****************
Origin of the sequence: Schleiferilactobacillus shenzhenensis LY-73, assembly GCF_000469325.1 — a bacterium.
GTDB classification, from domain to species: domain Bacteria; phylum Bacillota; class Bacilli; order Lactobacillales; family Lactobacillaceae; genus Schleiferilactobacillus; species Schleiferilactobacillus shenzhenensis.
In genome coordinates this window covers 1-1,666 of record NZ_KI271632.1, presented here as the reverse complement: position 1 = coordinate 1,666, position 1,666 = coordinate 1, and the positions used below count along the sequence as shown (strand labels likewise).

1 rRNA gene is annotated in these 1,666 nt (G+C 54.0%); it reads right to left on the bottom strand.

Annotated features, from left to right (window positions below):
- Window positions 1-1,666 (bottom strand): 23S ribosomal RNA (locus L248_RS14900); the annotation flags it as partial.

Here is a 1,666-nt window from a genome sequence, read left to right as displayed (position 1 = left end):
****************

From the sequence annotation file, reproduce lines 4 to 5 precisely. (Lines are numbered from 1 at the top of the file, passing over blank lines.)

1 rRNA gene is annotated in these 1,666 nt (G+C 54.0%); it reads right to left on the bottom strand.

Annotated features, from left to right (window positions below):